I've been blessed in my life that I found traditionalist Catholicism very early in my life (it was the only ideology I ever followed) and I never needed any "pills" to enlighten me. When the PUA-redpill stuff was at its peak, I didn't fall for it. Many of those guys looked down on me because I was into chastity and celibacy, and thought it was "unnatural", "beta" or "gay" or whatever. It's only recently that manosphere is embracing pro-Christian views after they saw what this godless society can do to men. But as someone who has ALWAYS trusted in Catholic teachings, the development of this society and how women behave is no surprise to me. The Catholic authors in the past clearly told us what will happen if men abandon God. NOTHING that happened in the 2010s surprised me one bit.

This is why "Godpill" is the only pill you need, everything you need to know about life, you can find in Catholic teachings, European Catholic history and so on.

That doesn't mean you shouldn't read manosphere authors, many of them have good ideas and observations about this society, and I will always respect dissident authors of whatever kind for their courage and willingness to think differently, but you can't really apply it to Catholicism.
 

Sitting Bull

Woodpecker
I think most of this "redpill" philosophy is incompatible with Catholicism because it tends to generalize about women and "women nature".

Indeed, and they cover this over-reaching generalization in the pedantic reverse-sci-fi known as "social darwinism".
in Catholicism we had plenty of women saints who completely defy what the redpillers say about "women nature".

I'd go even further as say that even if we limit ourselves to modern liberal women, the "redpill" picture of "women nature" is still far from acurrate -it's just a good "default rule of thumb of assuming the worst", not a scientific description of reality. Even most liberal women are not yet complete devil-possessed robots, and assuming they are beyond recovery is an intellectually lazy attitude (besides being un-Christian, of course).

if you read Catholic authors from the past, you will learn everything about the genders and other issues.

Could you elaborate and name a few ? (Not that I disagree, but I'm curious to know which examples you're thinking of. I am a traditional Catholic and I love reading Catholic authors of all sorts, but "gender issues" is not the first thing that comes to my mind when I think of all that I have read. I'd have thought there are no such things as gender issues in a Catholic world).
 

Sitting Bull

Woodpecker
A thought experiment I often make : if today's Roosh could meet and talk with the Roosh of a decade ago, and try to persuade him out of his evil ways, how would the discussion have been going ?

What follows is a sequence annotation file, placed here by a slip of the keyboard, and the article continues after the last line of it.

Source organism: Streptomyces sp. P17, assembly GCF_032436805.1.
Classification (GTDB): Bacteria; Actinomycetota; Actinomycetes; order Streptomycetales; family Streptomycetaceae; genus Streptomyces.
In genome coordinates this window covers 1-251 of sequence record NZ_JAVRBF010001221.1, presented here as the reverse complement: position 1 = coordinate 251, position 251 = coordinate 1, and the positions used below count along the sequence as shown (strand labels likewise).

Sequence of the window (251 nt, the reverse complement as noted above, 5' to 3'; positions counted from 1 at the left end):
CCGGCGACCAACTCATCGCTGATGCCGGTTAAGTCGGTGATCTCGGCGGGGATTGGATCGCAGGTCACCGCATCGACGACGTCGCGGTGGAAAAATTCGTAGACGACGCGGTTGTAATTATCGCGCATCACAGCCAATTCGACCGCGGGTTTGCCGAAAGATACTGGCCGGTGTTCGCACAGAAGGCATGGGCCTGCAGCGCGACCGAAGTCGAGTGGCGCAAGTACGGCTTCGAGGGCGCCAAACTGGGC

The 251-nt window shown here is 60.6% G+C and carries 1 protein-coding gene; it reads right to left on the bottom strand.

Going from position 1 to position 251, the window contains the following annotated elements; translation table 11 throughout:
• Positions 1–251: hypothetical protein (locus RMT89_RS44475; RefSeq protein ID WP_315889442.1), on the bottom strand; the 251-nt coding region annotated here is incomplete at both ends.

Sitting Bull

Woodpecker
So it's clear that Catholicism can make women great in every way, if God wills it and through his grace. Many redpillers would have you believe that those women would have been sluts or some feminists if they lived in our "emancipation" era

History shows otherwise. During the French revolution, at a period when mostly everyone believed the anti-monastic propaganda and thought it was a good thing for the government to close all monastic establishments, you still had many nuns begging to be just left alone.

Later revolutionaries generally use a modus operandi of systematic rape when they attack convents.

Anyone defending the nonsense you describe deserves to be called a rape apologist.

By the way, I like to say that the way of the nun is the only kind of feminism that's peaceful, non-intrusive and does not hurt other people. Don't like men, think men are evil ? Then become a nun and you will be preserved from the contact of those evil creatures, without having to contribute to a giant class warfare between men and women and sacrifice many males for a few priviledges (of which you will never have enough anyway).
 
Could you elaborate and name a few ? (Not that I disagree, but I'm curious to know which examples you're thinking of. I am a traditional Catholic and I love reading Catholic authors of all sorts, but "gender issues" is not the first thing that comes to my mind when I think of all that I have read. I'd have thought there are no such things as gender issues in a Catholic world).

Thank you for your feedback. I meant that entire Catholic tradition is so rich with knowledge about sexuality and differences about the sexes so you can easily find a lot of answers from what was already written on these things. Obviously st. Augustine of Hippo and Thomas Aquinas should be where you start. I think st. Augustine in particular should be a must read for people who were into "game" and fornication because st. Augustine was a fornicator in his youth and then abandoned it, converted to Christianity, and he details his experiences in his book Confessions. But there are also other things from him like On the Good of Marriage (De bono coniugali) and On Marriage and Concupiscence (De nuptiis et concupiscentia) where he talks about the purpose of sex, pleasure and marriage. I know today people (including modernist Christians) consider him "too extreme" and "too pessimistic" regarding sex, but I think this is precisely why you should read it because he's so disliked by the modern world and they blame him for "making sex evil" and things like that. The modern "sexually liberated" people know that his writings are powerful and they fear him. After all he was a huge influence and inspired centuries of chastity.